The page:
OK. So I just got back from a week in San Jose at the Serious Games Summit / Game Developers Conference. I have a lot to post about things I saw/heard there and I'll probably split the postings between here and my blog. I did want to throw these numbers out though as a discussion starter...they are from Philip Rosedale, CEO and Founder of Linden Lab 'ne Second Life.
  • Number of residents: 166,000+
  • Number of ongoing educational or 'Serious' research projects: 100+
  • Size of Second Life: 32,000 acres (bigger than Boston)
  • Amount of real world currency (in US$) traded annually for goods and services (i.e. paid between residents): $160,000,000 (yes, that's million)
  • Number of user-created objects: 10 million
  • Size of user-created data: 10 TBytes (yes, that's a T)
  • Number of unique items sold/traded monthly: 230,000
  • Number of events per day: approx. 500
  • 43% percent female
  • 25% non-US
Keep in mind - Second Life is NOT a game - it is a platform.

BusinessWeek piece on Serious Games

In case you are interested, here is a link to BusinessWeek's new piece on serious games used in corporations.

Take a look at the screen shots through the context of Situational Awareness.

Gaming Classrooms

When showing a great simulation to an instructor, I often get back the following response.

"It seems like students could game this." Then the instructor leans back, smiling triumphantly, as if having delivered the killing blow.

"Well, the simulation represents about 15 hours of student time. Sure, if they wanted to put in an additional 15 or 20 hours, they could probably get a better score not on their successful integration of productive knowledge, but on finding the cracks in the scoring algorithm and level design." I reply. "But that would almost necessarily come after they learned quite a bit."

The instructor shakes his or her head. "The whole gaming thing troubles me. We need to have a higher level of integrity in any kind of grading or scoring."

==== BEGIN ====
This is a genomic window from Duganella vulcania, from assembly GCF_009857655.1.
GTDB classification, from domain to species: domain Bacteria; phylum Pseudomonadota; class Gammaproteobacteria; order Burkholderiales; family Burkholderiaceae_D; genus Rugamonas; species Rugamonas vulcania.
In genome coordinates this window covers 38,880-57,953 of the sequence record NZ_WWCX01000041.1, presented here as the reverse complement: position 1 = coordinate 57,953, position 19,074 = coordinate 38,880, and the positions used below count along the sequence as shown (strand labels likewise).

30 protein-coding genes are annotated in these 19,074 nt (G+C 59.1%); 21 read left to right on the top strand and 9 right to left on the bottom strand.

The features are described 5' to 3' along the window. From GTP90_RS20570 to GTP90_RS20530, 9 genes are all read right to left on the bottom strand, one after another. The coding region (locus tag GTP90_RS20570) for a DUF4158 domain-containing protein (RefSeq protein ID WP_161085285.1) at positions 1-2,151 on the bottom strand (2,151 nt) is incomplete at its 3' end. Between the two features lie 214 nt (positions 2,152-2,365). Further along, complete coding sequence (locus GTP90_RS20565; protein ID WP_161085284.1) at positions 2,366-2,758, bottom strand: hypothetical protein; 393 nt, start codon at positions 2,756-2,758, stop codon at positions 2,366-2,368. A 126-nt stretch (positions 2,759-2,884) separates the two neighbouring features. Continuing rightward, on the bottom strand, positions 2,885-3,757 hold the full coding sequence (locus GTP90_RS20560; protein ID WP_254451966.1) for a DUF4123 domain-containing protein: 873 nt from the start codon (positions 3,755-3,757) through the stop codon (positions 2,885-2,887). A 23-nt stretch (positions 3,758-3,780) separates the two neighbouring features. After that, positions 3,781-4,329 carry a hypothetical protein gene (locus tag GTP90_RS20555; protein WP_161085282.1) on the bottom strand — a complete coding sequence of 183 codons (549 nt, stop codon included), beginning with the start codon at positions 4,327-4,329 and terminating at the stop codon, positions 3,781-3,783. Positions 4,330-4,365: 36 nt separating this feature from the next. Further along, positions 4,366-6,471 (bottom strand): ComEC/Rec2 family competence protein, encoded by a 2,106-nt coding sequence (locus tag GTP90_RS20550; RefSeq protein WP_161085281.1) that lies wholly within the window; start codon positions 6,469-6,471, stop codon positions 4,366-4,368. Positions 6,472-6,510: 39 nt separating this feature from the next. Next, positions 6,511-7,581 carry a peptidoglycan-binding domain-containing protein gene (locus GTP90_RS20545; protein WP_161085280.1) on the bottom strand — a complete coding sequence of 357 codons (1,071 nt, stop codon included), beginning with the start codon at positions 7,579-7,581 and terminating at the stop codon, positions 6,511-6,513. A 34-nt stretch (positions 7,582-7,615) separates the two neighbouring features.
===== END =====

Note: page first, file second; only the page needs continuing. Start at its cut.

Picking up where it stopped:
Here, for the first time anywhere, is what I really want to say:

"Listen. I have been gaming classrooms for my entire life in order to get better evaluations, comments, grades, or certification scores. I have been dressing appropriately, feigning interest in topics that bore me beyond belief, cramming for tests in a way where my command of the information has a half life of hours desperately hoping that I forget the information moments after I write it down not moments before, skimming tangential sources to ask the one question that makes me seem much more knowledgeable than I really am, interviewing past students to see what will be on the test, playing back what the instructor said without understanding it at all, and pretending to take notes when I am really designing a biosphere in the margin. You want to talk about gaming? What do you think all of your students are doing all of the time?"

On the Sublimity of Practice

I am writing up an article on the nine paradoxes of educational simulations for T+D magazine.

When talking about my personal favorite, number four, I had two comments I just couldn't wait to share.

Jake Stahl, Director, Client Systems Delivery, Purdue Pharma, “If Joe Montana said to me that throwing a football is simple, I would agree that from his perspective it is. But can he explain to me in words how to do it, or does he need to show me? Once he shows me, do I now know, or do I need to practice? Once I practice, have I perfected it or do I need to fine tune?”

To Jake's comment, SimuLearn's Ken Kupersmith added, "And, finally when is my skill good enough, or should I always be striving for improvement. Even professional baseball players have a spring training every year to practice and improve, and often they have practice during the season when they do not schedule a game."

So often, formal learning seems like a desperate chase to cover as much ground as possible, inevitably at the expense of depth. We love long lists of learning objectives"covered." But the real magic might be in "learning" less but practicing more.

Friday, March 24